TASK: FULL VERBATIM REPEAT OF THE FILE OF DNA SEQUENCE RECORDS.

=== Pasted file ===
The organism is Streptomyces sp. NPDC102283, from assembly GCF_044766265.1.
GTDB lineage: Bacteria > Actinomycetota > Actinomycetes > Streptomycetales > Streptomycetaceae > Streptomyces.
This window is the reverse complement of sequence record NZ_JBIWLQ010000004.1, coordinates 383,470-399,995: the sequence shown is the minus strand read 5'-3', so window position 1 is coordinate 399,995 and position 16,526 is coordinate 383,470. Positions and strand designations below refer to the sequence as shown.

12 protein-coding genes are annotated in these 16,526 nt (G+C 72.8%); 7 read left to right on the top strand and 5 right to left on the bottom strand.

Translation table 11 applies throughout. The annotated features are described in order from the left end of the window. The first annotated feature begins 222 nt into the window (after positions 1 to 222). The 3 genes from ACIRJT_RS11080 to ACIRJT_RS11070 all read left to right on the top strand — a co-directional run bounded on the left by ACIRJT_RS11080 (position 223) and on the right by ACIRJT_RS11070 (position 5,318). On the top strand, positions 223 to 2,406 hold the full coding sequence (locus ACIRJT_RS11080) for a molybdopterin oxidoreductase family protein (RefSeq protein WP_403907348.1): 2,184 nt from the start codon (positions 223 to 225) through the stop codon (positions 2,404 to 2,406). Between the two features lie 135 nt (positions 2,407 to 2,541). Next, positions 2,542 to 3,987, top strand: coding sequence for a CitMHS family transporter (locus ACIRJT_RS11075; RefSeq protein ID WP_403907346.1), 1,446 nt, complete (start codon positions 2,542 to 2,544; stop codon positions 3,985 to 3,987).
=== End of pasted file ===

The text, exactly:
The organism is Streptomyces sp. NPDC102283, from assembly GCF_044766265.1.
GTDB lineage: Bacteria > Actinomycetota > Actinomycetes > Streptomycetales > Streptomycetaceae > Streptomyces.
This window is the reverse complement of sequence record NZ_JBIWLQ010000004.1, coordinates 383,470-399,995: the sequence shown is the minus strand read 5'-3', so window position 1 is coordinate 399,995 and position 16,526 is coordinate 383,470. Positions and strand designations below refer to the sequence as shown.

12 protein-coding genes are annotated in these 16,526 nt (G+C 72.8%); 7 read left to right on the top strand and 5 right to left on the bottom strand.

Translation table 11 applies throughout. The annotated features are described in order from the left end of the window. The first annotated feature begins 222 nt into the window (after positions 1 to 222). The 3 genes from ACIRJT_RS11080 to ACIRJT_RS11070 all read left to right on the top strand — a co-directional run bounded on the left by ACIRJT_RS11080 (position 223) and on the right by ACIRJT_RS11070 (position 5,318). On the top strand, positions 223 to 2,406 hold the full coding sequence (locus ACIRJT_RS11080) for a molybdopterin oxidoreductase family protein (RefSeq protein WP_403907348.1): 2,184 nt from the start codon (positions 223 to 225) through the stop codon (positions 2,404 to 2,406). Between the two features lie 135 nt (positions 2,407 to 2,541). Next, positions 2,542 to 3,987, top strand: coding sequence for a CitMHS family transporter (locus ACIRJT_RS11075; RefSeq protein ID WP_403907346.1), 1,446 nt, complete (start codon positions 2,542 to 2,544; stop codon positions 3,985 to 3,987).